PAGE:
A controversial proposal to make one of Inverness’s main city centre streets one way will proceed to statutory consultation, Highland councillors voted yesterday.
The decision dismayed protesting local residents and left Opposition councillors questioning the concept of local democracy.
Statutory consultation is the next stage in changing traffic management in the area, as proposed in the consultant-led Riverside Way report.
Ballifeary residents say they were not properly consulted during the report’s preparation, and the survey figures quoted in the report to convey traffic flow in the area were based on a survey taken in the July holiday fortnight, when their district is at its quietest.
As well as proposing making Ness Walk to Bught Park one-way south with two-way cycle lanes, the proposals are for a 20mph speed limit and improved traffic management in the area during big events in Bught Park.
Helen Smith, from Ballifeary Community Council, said local residents were not against trying to improve traffic management in their area, but felt the one-way system would further congest Ballifeary, and create a rat run along Ness Walk.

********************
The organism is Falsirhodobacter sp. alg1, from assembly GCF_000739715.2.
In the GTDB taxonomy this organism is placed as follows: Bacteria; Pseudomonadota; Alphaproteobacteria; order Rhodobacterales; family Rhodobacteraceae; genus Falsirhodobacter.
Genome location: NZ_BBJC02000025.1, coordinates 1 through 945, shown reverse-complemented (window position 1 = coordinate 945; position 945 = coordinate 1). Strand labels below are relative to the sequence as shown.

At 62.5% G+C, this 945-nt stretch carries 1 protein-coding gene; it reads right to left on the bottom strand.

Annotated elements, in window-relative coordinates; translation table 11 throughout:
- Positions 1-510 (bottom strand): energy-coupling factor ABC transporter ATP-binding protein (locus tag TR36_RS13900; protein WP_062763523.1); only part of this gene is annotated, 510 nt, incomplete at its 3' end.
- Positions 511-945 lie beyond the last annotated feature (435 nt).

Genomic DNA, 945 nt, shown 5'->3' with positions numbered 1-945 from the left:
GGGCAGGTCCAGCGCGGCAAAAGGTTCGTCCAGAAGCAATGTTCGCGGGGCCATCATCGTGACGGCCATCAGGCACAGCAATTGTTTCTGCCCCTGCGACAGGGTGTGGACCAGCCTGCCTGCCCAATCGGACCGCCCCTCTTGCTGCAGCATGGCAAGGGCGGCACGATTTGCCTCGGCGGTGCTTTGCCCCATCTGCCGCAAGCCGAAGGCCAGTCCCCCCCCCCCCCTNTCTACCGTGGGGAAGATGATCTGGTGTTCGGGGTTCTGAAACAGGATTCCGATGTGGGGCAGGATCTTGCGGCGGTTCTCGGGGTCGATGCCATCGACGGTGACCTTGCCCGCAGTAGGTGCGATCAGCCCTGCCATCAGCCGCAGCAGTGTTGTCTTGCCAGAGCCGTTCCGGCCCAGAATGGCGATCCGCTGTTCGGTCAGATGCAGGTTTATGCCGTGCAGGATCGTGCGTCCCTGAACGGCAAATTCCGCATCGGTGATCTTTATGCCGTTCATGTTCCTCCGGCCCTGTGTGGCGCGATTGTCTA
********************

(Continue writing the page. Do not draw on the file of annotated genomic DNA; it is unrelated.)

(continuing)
BLACK FRIDAY OFFER: Two years of unlimited access to The P&J Digital — at better than half price!
She said: “Our quality of life has already gone down since parking charges were introduced in Eden Court and Highland Council car parks. We’re now an overflow car park for the area.
“We wanted the council to listen to us before approving the statutory consultation, so that our concerns could be taken into account.
“In statutory consultation we have to become road traffic legislation experts and council officers have the upper hand as they have access to information that we don’t.”
Councillor Bill Boyd moved defer the report’s recommendations to the next Inverness City meeting after discussion with local groups, but his motion was thrown out 13 votes to four, with one abstention.
Mr Boyd said: “We’ve got to take people along with us. It’s obvious we’re not. The original stakeholder group didn’t include local people.”
Councillor Ron MacWilliam, who seconded Mr Boyd’s motion said: “There is a deficiency in local democracy.
“There have been four private meetings on this subject but the community councils and local groups haven’t been afforded that same opportunity.”
Inverness city manager David Haas stepped in to emphasise the statutory duty of council officers to consider objections during the consultation process.
He said: “Matters that remain unresolved must come back to committee.”